Premier Responds to Editorial
Statement to the Finance Committee of the Legislative Assembly
Response to Cayman Compass Editorial of 3rd June 2015
By Premier Hon. Alden McLaughlin, MBE, JP, MLA
Friday, 5th June 2015
I am compelled to speak to an editorial in the Cayman Compass of Wednesday, June 3rd entitled "Corruption: An Insidious Creeping Crime".
We live in a free society, with a free, unregulated press which is at liberty to espouse and propagate its own viewpoints, promote its own agendas and say virtually whatever it thinks and feels. Indeed the bill of rights contained in the Cayman Islands constitution has enshrined the right of freedom of expression.
And it goes without saying that the Government of the day is to expect scrutiny, criticism and challenge from the press. In fact it is the media's job to take us on. But the editorial in question was not about the government. And it was not about me. It was about the people of Cayman. It called us by name. For months now this community has endured smear campaigns, insulting editorials, racist cartoons and insult after insult by our very own daily local newspaper. Just what the publisher hopes to achieve or build, only he can reveal, but it is becoming increasingly obvious that he is on a crusade and that his battle, much like that of Don Quixote, is with an enemy of his own creation.
It is a credit to the tolerance, civility and propriety of the people of the Cayman Islands that the publisher feels that he can with impunity continue to systematically undermine the foundation of harmony which undergirds this country. But on Wednesday the Cayman Compass stepped over the line, way over the line. In an editorial that is as disingenuous as it is self-righteous and hypocritical, the Compass declared that corruption is too common in Cayman and went on to sweepingly accuse the entire Cayman Islands of being culturally steeped in corruption.
We are left to wonder whether the editor lives in the same Cayman Islands as the rest of us when he states that corruption is "too common in the Cayman Islands". I suspect though that he is not referring to himself or the paragons of virtue that comprise his editorial board. So he must then be referring to the rest of us; all of the other people of the Cayman Islands.
This country was built on hard work and honesty and this is our foundation. Our forebears will attest that nothing came easy to them. They worked for what they had and helped build these islands, along with those who came to help, into what we are today. And for Mr. Legge and his editorial board to insinuate that the very core of Cayman is based on corruption, and that corruption is interwoven into our culture, is an allegation that as Premier I will not allow to go unchallenged.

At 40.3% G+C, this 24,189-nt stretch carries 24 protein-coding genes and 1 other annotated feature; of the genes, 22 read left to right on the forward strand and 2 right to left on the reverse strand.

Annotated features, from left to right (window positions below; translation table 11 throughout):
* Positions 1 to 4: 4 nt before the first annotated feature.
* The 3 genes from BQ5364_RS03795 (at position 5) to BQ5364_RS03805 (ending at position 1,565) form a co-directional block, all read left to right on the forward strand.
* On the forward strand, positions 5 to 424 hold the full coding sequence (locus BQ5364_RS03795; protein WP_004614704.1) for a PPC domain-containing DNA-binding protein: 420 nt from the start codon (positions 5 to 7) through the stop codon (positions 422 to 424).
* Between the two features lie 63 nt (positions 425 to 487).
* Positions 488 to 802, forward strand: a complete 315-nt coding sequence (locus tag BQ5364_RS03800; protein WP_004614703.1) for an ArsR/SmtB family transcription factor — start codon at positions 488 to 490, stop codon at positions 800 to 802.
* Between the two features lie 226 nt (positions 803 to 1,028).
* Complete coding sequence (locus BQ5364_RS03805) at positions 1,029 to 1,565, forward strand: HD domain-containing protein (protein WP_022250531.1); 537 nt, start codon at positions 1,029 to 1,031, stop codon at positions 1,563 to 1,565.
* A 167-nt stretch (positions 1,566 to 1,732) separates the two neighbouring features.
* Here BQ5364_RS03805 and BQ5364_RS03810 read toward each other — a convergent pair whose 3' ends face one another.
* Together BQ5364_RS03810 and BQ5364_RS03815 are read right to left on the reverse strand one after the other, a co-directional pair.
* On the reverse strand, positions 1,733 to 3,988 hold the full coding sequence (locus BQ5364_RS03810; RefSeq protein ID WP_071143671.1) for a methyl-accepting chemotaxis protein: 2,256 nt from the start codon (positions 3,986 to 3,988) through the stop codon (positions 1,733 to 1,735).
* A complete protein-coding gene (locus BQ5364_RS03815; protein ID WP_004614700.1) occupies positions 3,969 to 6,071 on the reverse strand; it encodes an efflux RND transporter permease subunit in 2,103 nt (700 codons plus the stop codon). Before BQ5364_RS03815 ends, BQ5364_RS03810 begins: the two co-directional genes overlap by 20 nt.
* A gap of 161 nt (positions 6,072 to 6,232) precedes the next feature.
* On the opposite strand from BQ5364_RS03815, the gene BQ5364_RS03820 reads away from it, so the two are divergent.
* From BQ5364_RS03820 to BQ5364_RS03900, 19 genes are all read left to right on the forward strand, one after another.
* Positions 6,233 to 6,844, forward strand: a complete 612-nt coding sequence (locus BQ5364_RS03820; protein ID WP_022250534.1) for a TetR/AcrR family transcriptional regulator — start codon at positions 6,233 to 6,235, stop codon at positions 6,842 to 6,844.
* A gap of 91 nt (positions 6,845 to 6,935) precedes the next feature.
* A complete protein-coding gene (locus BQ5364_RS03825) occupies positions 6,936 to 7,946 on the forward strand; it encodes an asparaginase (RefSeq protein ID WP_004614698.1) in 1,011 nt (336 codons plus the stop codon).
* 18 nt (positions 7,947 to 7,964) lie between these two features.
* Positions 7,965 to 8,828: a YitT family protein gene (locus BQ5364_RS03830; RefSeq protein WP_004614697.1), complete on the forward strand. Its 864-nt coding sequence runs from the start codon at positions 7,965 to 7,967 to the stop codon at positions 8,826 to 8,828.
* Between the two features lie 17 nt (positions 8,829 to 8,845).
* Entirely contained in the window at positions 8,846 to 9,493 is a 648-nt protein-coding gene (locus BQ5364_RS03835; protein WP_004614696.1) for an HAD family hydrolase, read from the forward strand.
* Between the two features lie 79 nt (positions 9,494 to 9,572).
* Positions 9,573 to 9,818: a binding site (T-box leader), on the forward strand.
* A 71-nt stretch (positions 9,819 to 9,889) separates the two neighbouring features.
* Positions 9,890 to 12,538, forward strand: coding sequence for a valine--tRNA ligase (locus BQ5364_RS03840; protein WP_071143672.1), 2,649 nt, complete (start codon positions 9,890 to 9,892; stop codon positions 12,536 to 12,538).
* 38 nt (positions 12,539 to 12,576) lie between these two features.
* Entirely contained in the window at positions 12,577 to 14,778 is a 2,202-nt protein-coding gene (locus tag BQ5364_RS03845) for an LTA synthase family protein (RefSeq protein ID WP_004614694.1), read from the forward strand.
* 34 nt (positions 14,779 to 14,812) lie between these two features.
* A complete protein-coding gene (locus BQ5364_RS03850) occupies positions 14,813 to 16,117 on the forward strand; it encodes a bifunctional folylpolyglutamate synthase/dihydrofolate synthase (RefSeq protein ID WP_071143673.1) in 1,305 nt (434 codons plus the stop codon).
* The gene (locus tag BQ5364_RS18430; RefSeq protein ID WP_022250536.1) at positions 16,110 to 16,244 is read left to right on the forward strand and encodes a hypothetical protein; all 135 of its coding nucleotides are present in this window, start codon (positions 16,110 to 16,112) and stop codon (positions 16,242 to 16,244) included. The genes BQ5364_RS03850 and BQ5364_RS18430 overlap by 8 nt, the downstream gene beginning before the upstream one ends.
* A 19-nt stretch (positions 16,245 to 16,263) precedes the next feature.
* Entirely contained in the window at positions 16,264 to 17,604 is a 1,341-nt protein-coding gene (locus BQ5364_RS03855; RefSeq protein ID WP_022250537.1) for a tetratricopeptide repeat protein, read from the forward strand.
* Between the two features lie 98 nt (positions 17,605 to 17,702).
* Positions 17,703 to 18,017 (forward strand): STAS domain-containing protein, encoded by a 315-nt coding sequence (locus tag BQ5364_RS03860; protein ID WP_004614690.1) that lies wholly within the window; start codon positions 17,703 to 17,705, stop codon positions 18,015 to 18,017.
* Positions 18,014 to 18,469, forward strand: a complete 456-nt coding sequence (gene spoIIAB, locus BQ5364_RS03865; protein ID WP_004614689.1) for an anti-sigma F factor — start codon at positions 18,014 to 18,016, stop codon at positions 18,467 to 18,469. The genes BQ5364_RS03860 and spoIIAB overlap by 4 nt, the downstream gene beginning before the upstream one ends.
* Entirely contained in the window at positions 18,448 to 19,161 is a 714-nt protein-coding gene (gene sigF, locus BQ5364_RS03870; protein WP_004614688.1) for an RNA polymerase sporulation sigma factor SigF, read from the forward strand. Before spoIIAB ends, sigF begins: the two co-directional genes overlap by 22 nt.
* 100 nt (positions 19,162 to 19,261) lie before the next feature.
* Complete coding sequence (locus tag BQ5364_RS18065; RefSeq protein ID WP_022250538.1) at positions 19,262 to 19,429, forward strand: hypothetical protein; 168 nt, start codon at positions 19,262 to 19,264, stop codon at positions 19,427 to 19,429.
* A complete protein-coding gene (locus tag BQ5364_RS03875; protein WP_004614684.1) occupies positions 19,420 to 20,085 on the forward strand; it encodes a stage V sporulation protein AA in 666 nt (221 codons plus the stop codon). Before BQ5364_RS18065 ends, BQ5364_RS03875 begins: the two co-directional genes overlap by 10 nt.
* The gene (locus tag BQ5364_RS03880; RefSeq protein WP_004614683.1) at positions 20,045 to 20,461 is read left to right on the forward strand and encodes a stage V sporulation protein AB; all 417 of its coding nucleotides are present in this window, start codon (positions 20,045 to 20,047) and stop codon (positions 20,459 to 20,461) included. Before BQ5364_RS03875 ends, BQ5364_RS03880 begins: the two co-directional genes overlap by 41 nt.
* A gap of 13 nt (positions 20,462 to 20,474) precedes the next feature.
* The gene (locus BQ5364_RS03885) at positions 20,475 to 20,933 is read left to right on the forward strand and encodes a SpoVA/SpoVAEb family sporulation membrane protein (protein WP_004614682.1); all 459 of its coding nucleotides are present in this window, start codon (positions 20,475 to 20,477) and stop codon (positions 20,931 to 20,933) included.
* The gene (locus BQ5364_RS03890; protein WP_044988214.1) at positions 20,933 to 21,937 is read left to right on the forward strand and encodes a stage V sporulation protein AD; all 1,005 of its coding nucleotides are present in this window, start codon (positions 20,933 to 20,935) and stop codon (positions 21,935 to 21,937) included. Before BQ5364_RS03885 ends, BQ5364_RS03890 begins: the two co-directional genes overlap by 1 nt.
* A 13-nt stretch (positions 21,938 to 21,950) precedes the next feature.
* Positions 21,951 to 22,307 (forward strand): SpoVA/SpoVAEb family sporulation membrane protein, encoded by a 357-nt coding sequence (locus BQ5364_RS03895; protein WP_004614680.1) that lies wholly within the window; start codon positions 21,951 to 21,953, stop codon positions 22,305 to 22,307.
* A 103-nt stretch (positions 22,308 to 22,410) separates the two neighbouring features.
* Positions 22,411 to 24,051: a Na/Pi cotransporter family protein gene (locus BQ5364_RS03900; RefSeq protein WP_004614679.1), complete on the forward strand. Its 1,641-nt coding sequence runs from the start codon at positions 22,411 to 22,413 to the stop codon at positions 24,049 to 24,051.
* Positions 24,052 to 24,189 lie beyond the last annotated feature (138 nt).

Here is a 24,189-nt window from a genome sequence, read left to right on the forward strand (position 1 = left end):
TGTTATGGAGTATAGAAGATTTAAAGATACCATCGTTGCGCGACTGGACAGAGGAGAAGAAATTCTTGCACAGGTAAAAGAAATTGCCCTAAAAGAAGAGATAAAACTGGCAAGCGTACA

I would never be one to say that things in our islands are perfect; we have our issues like everywhere else. Nowhere is perfect and without its problems. But let's examine what Mr. Legge and his editorial board said on Wednesday when he deliberately painted the entire Cayman Islands, and everyone living here, as being a place and a people that are entirely corrupt.
The editorial stated "Perhaps, when it comes to identifying corruption, people in Cayman truly don't know it when they see it - because they have been culturally steeped in it." Note - he says "they have been culturally steeped in it". I guess that is intended to convey that those at the Compass are immune to the corruption virus.
The editorial further infers that with virtually every single everyday transaction, and some less commonplace ones - from vehicle inspections, to work permit approvals, exemption from development regulations, voting, to millions of dollars in bribes for sporting events - that "lurking behind the scenes are shadows of impropriety, influence, and inscrutability". I note however, that the Compass is happy to accept advertising dollars from all the supposedly corrupt entities or persons who inhabit these Islands and presumably the salaries paid to Compass employees are also derived from inscrutable and possible corrupt sources.
The editorial goes on to say that corruption "is so commonplace, we tend to 'normalize it,' refusing even to recognize it, or neglecting to see how aberrant it really is." And to add further insult to great injury, the editorial also opines that "In Cayman, we're more likely to attribute such behavior to 'cultural differences'."
The sad irony is that the Cayman Compass's attempt to equate corruption with being Caymanian is not only disgraceful and insulting to the good people of this country, but it makes light of what is a very serious issue.
Surely the editor of the country's oldest and only daily newspaper knows full well what the history of this country is. How our forebears tilled the soil and fished and sailed the waters around the world to eke out a living and to give a start to these Islands.
Surely he knows what efforts were made by the Cayman Islands to build and maintain an economy that is based on world-class financial services and tourism whilst also looking to attract other business to Cayman. One need only look in the pages of the newspaper itself to see how reliant the Compass and indeed all of us in Cayman are on tourism and financial services businesses.